Shale drillers spent $411M over three years to help rebuild Pennsylvania roads
By Tom Fontaine
Published: Tuesday, June 21, 2011
Marcellus shale drillers spent $411 million in the past three years to help rebuild Pennsylvania roads, the head of an industry advocacy group said this morning.
"We're not just ripping up roads and leaving (repairs) for someone else to pay for," Marcellus Shale Coalition President and Executive Director Kathryn Klaber said at an industry safety conference in Cecil.
Klaber said a Marcellus commission that Gov. Tom Corbett appointed requested the data in May. Study results are based on a survey of 28 coalition members working in Pennsylvania, she said.
The truck fleets hauling water, pipes and drilling equipment have stressed both local and state roads as the industry has attempted to tap a gas-rich shale layer about one mile underground. Drillers use a process called hydraulic fracturing, which requires them to truck or pipe more than 4 million gallons of water to each well.
The study revealed 79 percent of the money went toward improving state roads, while the rest went toward repairing or repaving locally owned roads.
PennDOT and local municipalities requested some work because damage presented an immediate safety risk, while industry companies rebuilt some roads beforehand to accommodate planned drilling activities, Klaber said.
PennDOT Deputy Secretary Scott Christie said the agency is conducting its own study to determine if there's a gap between industry contributions and damage caused.
Christie said the state has placed restrictions on about 4,000 miles of road in Pennsylania as a result of Marcellus activities. That's one-tenth of the roadways the state maintains.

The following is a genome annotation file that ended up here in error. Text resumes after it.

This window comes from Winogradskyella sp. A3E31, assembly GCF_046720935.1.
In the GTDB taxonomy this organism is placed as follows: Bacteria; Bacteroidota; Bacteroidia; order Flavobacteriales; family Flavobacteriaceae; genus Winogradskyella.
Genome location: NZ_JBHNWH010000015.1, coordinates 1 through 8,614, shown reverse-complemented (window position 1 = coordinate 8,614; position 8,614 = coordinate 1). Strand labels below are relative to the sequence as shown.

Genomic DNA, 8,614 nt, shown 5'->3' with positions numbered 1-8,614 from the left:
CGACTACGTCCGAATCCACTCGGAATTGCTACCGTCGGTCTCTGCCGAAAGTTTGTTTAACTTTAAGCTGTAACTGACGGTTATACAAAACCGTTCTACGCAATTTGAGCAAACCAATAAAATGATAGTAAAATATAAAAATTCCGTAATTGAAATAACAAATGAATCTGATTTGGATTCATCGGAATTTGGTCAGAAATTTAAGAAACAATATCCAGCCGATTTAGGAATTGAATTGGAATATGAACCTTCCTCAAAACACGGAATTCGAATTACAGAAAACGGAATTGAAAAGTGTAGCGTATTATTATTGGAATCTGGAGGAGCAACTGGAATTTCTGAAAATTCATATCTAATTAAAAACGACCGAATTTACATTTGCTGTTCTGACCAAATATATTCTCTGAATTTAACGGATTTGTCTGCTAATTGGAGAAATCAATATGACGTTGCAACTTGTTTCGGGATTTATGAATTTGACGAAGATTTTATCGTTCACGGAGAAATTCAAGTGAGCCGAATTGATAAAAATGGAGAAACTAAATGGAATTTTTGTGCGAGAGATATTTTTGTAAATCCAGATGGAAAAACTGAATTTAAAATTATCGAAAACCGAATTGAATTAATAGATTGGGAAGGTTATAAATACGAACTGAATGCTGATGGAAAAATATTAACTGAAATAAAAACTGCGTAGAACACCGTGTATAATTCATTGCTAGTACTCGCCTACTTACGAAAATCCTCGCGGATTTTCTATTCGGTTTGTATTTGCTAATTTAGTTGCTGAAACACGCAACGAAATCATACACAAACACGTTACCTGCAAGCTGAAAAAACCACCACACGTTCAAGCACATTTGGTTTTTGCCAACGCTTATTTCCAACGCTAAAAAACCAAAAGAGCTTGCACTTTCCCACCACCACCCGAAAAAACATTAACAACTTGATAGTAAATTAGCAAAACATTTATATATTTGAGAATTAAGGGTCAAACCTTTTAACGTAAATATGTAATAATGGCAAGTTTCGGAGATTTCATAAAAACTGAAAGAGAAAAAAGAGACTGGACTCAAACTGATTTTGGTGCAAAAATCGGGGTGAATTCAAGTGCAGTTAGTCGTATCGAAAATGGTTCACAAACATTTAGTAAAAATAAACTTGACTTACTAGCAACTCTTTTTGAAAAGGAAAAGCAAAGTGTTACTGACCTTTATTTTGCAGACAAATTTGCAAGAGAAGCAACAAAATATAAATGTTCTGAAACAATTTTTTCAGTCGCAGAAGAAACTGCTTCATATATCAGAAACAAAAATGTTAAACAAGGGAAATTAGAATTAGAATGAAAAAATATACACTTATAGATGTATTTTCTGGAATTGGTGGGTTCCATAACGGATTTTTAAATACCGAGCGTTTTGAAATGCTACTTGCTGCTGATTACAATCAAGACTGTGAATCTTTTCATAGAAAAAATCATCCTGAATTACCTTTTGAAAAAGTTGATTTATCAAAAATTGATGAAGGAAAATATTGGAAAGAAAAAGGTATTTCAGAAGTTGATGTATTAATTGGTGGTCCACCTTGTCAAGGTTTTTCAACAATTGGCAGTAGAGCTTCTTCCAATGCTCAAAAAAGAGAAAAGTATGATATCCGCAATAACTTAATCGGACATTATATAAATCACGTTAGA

Show commenting policy
TribLive commenting policy
You are solely responsible for your comments and by using TribLive.com you agree to our Terms of Service.
We moderate comments. Our goal is to provide substantive commentary for a general readership. By screening submissions, we provide a space where readers can share intelligent and informed commentary that enhances the quality of our news and information.
While most comments will be posted if they are on-topic and not abusive, moderating decisions are subjective. We will make them as carefully and consistently as we can. Because of the volume of reader comments, we cannot review individual moderation decisions with readers.
We value thoughtful comments representing a range of views that make their point quickly and politely. We make an effort to protect discussions from repeated comments either by the same reader or different readers.
We follow the same standards for taste as the daily newspaper. A few things we won't tolerate: personal attacks, obscenity, vulgarity, profanity (including expletives and letters followed by dashes), commercial promotion, impersonations, incoherence, proselytizing and SHOUTING. Don't include URLs to Web sites.
We do not edit comments. They are either approved or deleted. We reserve the right to edit a comment that is quoted or excerpted in an article. In this case, we may fix spelling and punctuation.
We welcome strong opinions and criticism of our work, but we don't want comments to become bogged down with discussions of our policies and we will moderate accordingly.
We appreciate it when readers and people quoted in articles or blog posts point out errors of fact or emphasis and will investigate all assertions. But these suggestions should be sent via e-mail. To avoid distracting other readers, we won't publish comments that suggest a correction. Instead, corrections will be made in a blog post or in an article.